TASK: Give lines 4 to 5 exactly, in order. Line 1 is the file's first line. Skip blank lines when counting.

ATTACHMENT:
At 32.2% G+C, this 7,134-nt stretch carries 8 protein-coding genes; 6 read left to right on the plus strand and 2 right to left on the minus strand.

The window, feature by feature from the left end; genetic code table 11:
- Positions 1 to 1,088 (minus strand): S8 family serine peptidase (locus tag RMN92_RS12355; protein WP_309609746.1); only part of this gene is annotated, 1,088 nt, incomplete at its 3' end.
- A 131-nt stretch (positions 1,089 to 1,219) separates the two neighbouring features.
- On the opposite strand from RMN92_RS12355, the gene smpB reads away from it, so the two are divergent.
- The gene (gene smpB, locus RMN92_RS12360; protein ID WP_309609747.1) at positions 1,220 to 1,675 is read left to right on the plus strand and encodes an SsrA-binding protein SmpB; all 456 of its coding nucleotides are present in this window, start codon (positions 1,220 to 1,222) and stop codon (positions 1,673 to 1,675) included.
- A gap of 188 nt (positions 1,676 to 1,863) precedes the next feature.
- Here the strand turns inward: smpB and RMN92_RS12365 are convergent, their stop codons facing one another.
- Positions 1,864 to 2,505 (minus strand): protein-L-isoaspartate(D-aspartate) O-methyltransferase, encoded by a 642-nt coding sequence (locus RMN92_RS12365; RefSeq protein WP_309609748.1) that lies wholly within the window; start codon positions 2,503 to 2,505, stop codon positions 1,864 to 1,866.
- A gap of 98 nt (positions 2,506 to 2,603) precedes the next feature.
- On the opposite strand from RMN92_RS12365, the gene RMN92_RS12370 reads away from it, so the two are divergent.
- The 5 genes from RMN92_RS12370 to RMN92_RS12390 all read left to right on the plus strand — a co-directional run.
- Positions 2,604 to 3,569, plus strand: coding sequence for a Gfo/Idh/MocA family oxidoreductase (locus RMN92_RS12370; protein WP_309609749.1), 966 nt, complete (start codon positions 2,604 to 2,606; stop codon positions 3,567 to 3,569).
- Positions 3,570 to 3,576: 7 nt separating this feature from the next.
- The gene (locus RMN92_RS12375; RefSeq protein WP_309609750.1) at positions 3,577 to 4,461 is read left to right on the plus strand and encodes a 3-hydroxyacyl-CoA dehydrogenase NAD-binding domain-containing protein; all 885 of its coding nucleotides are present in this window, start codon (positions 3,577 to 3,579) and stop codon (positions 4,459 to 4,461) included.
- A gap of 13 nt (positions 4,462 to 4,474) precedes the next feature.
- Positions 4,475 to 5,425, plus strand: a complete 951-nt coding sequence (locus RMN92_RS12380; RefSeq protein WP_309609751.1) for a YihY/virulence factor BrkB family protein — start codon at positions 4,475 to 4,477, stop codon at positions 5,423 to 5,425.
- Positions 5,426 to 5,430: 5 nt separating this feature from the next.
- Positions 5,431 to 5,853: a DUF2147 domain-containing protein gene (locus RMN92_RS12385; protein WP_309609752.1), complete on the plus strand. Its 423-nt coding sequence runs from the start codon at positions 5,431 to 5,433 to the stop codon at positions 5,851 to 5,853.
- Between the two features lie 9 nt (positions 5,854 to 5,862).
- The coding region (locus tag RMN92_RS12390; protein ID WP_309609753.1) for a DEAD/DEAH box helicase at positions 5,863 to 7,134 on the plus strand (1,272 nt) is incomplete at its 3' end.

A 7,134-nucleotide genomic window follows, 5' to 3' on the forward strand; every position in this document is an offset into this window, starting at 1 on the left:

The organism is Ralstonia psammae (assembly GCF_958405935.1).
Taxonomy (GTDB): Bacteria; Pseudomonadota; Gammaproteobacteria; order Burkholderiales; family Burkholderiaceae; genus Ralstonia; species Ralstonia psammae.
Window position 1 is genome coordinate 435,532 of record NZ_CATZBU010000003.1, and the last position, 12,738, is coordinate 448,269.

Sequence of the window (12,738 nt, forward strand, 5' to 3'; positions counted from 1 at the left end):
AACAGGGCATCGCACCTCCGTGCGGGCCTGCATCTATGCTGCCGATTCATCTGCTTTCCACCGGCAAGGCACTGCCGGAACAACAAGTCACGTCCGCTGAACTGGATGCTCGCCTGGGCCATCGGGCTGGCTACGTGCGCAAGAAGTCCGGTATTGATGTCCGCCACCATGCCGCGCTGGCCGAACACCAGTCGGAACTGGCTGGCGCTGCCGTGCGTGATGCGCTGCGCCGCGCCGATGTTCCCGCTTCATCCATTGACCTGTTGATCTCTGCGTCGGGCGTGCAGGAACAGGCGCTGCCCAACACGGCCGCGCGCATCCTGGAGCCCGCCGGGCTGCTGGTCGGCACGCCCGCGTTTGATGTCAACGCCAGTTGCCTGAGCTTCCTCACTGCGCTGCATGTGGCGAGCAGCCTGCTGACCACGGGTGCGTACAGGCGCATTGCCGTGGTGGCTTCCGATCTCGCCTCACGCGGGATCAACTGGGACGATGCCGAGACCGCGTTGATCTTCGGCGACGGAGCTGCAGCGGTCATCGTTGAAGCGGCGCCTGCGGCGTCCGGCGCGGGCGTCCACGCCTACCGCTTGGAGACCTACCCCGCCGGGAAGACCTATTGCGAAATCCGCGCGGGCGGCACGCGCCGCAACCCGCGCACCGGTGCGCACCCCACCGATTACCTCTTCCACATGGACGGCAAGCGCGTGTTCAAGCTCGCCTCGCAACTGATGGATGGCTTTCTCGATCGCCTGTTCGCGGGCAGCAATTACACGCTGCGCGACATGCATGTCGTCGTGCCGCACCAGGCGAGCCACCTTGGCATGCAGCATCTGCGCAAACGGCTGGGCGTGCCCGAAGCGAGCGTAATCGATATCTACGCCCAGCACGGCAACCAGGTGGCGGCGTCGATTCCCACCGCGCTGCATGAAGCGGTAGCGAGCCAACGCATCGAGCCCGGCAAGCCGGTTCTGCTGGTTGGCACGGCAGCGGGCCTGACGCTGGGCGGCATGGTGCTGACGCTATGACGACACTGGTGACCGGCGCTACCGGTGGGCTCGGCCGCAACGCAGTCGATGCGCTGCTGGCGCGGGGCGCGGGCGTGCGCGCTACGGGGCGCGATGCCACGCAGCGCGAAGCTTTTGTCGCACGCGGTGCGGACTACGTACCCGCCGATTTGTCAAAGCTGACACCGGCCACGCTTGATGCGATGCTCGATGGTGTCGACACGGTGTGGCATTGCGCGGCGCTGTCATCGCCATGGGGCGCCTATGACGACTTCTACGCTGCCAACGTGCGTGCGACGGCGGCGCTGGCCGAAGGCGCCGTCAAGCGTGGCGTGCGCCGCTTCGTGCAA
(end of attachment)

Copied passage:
- A 131-nt stretch (positions 1,089 to 1,219) separates the two neighbouring features.
- On the opposite strand from RMN92_RS12355, the gene smpB reads away from it, so the two are divergent.